1. The problem then will resemble that raised by the use of the criterion of coherence in the quest of the historical Jesus : Does coherence simple a common source or a consistent development?


Two main concerns : I.

The discovery in directly related Matthew/Luke traditions of a substantial number of examples of verbal variations in which Luke has preserved the original form. A. Implication : Sometimes it is Matthew, sometimes it is Luke who gives a saying in what is clearly its original form. This is explication if both are drawing from the same source, each making slight notification of his own; it is not so if either is dependent on the other. The more such discoveries pile up, the less sustainable is the notion that Luke used Matthew.

II. The discovery of some sort of space between the theology of Q and the theology of Matthew. The Q hypothesis does not demand that the theology of Q should be at odds with the theology of Matthew, for the obvious reason that Q and Matthew may well have never been on the same theological trajectory. Nevertheless, Michael Goulder's argument that Q and Matthew are source-critically indistinguishable because they are theologically indistinguishable deserves to be taken seriously. A. I shall argue that space is indeed visible between the two on key issues such as poverty, the Gentiles, the debate about the status of the law, the kingship and Davidic lineage of Jesus, the relationship of Jesus to Wisdom, and the gift of the Spirit. Suggestion : That Luke gives us access to an earlier version than that in Matthew, and that in different ways they undermine the theory of Matthaean creativity. Some in addition provide very important evidence of the space between the theology of Q and the theology of Matthew.

Specific Principles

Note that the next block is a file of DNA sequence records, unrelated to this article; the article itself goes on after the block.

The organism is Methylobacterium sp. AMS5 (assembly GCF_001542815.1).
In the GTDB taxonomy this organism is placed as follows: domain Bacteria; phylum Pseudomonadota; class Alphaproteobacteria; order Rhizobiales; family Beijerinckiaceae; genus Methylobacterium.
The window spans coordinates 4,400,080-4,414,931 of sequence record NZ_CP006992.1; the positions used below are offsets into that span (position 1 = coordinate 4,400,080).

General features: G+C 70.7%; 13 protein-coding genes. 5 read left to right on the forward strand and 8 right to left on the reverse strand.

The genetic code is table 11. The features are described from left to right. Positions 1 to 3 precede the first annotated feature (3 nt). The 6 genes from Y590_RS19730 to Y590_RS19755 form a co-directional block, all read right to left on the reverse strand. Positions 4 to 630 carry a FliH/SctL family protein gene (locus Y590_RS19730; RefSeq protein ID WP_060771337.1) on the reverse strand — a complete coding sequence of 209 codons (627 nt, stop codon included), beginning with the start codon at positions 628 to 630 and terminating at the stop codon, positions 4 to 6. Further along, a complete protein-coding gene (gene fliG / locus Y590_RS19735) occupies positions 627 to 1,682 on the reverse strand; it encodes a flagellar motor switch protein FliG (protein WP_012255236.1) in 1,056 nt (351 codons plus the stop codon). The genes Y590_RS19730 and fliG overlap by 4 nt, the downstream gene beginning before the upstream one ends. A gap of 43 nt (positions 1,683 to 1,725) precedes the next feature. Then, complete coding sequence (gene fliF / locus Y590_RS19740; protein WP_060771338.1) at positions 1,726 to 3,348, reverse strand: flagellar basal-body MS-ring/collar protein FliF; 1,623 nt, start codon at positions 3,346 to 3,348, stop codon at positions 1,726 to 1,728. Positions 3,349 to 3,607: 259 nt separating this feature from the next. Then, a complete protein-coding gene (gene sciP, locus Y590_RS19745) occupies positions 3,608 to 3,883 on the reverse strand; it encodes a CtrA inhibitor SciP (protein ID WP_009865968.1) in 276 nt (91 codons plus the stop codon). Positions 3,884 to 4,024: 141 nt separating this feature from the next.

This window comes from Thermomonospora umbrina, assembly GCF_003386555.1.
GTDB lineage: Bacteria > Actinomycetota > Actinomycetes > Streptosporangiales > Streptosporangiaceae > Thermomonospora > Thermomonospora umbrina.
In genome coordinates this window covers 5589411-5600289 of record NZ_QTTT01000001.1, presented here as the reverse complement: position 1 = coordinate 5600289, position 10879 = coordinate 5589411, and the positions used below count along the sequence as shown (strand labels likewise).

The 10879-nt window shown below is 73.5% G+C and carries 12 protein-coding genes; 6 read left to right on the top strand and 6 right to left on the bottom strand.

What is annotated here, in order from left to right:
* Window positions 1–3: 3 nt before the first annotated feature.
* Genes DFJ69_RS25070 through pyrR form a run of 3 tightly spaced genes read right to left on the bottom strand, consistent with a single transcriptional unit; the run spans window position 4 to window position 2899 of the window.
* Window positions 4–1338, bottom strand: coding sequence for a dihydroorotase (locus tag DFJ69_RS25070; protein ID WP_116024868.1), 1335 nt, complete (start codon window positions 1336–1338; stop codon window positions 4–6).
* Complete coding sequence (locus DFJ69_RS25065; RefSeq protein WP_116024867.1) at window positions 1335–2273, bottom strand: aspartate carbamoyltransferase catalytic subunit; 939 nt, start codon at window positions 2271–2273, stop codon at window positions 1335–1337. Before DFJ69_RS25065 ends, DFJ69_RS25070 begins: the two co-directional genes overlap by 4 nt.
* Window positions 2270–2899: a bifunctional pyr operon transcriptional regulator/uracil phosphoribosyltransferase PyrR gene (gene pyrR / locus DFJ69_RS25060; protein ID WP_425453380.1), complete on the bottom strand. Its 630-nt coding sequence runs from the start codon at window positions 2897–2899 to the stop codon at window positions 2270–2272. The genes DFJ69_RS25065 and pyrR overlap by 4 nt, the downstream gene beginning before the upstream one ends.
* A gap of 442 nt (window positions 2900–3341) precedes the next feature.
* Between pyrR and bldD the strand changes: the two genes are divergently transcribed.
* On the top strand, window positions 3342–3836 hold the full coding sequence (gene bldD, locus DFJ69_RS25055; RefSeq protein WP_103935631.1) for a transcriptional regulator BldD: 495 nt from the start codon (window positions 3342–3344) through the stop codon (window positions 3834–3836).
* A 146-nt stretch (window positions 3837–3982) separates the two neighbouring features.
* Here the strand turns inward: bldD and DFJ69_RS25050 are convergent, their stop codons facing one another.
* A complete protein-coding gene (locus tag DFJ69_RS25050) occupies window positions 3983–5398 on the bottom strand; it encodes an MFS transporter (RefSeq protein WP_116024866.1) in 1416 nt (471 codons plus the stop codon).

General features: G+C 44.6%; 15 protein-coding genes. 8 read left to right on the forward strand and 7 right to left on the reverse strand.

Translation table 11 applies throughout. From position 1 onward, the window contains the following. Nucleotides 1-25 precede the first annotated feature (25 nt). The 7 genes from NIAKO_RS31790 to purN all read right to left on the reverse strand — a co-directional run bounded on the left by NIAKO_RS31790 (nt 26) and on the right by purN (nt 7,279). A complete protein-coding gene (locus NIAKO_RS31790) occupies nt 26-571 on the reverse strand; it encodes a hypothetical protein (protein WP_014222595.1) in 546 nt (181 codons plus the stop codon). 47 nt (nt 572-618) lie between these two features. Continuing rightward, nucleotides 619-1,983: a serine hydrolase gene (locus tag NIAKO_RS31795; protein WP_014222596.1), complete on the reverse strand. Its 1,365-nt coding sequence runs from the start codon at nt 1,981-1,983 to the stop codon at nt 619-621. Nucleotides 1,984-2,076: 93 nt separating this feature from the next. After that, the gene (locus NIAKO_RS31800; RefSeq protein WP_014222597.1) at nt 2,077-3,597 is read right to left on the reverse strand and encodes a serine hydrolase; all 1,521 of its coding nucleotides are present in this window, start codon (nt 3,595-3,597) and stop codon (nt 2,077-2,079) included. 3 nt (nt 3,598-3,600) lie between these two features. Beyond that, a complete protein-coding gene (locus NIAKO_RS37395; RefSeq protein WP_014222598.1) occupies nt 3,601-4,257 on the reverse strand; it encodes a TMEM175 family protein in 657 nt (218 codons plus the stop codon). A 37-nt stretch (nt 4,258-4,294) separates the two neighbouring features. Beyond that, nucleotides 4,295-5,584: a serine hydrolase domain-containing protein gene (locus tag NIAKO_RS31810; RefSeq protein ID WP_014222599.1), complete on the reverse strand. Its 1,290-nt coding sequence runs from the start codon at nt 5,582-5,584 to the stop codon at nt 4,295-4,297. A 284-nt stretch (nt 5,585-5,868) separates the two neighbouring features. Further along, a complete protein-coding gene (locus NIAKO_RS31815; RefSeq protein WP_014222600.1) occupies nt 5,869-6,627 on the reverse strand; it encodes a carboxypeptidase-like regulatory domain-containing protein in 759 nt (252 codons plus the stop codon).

1. The Beatitudes : Matthew 5:3-12 / Q 6:20-23 For both Matthew and Luke the beatitudes serves to introduce, and therefore to control, the first extended discourse by Jesus. The word 'extended' must be emphasised, because of course the announcement in Nazareth (Luke 4:18-21) is programmatic for the third evangelist, yet in itself it is the briefest indication of major themes for the mission as a whole. For Luke, as for Matthew, the detailed unfolding of the teaching of Jesus has still to begin. For him therefore, as for Matthew, it is to be expected that the balance and the priorities of Jesus' teaching for their respective communities will be disclosed by means of the beatitudes. Any definition of either evangelist's redactional activity which does not give this fact due recognition will be problematic. Advocates of the Q hypothesis not infrequently introduce at this point the additional refinement of Qmt. The effect of this is to assign four of the five beatitudes which are unique to Matthew, namely those concerned with the meek /merciful /
pure / peacemakers, to a later version of Q and not to the original version nor indeed to MattR. If Luke used Matthew we are required to view as credible an extremely drastic shortening and the removal of several themes which one might have expected Luke to favour. In the form proposed by Goulder we are asked to accept that Matthew was responsible for creating a tradition marked by serious internal tensions, and that Luke only partly corrected them. The internal tensions in Matthew : i.

The 8 short beatitudes are clearly intended to be clasped by the two saying which share the apodosis 'for theirs is the Kingdom of Heaven' (v3/10). But those two sayings are divine from one another by their protases' 2